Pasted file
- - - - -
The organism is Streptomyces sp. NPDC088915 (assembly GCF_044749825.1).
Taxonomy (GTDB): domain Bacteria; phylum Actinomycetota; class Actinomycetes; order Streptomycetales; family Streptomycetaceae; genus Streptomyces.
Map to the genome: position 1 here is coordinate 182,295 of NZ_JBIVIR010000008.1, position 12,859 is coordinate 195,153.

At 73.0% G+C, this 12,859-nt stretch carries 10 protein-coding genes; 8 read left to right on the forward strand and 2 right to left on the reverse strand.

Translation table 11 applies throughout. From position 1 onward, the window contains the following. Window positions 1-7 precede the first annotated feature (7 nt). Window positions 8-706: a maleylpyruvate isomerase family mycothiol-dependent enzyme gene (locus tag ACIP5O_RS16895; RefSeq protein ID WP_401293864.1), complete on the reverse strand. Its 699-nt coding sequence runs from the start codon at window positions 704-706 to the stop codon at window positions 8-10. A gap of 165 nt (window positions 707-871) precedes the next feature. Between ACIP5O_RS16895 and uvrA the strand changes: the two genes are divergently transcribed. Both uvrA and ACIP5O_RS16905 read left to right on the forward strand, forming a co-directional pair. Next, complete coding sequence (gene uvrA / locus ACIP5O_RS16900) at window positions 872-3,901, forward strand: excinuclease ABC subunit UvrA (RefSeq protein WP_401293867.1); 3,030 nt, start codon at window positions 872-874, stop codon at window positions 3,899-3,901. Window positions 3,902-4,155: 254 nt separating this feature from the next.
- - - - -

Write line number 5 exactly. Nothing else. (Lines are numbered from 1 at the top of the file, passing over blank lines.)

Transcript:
Translation table 11 applies throughout. From position 1 onward, the window contains the following. Window positions 1-7 precede the first annotated feature (7 nt). Window positions 8-706: a maleylpyruvate isomerase family mycothiol-dependent enzyme gene (locus tag ACIP5O_RS16895; RefSeq protein ID WP_401293864.1), complete on the reverse strand. Its 699-nt coding sequence runs from the start codon at window positions 704-706 to the stop codon at window positions 8-10. A gap of 165 nt (window positions 707-871) precedes the next feature. Between ACIP5O_RS16895 and uvrA the strand changes: the two genes are divergently transcribed. Both uvrA and ACIP5O_RS16905 read left to right on the forward strand, forming a co-directional pair. Next, complete coding sequence (gene uvrA / locus ACIP5O_RS16900) at window positions 872-3,901, forward strand: excinuclease ABC subunit UvrA (RefSeq protein WP_401293867.1); 3,030 nt, start codon at window positions 872-874, stop codon at window positions 3,899-3,901. Window positions 3,902-4,155: 254 nt separating this feature from the next.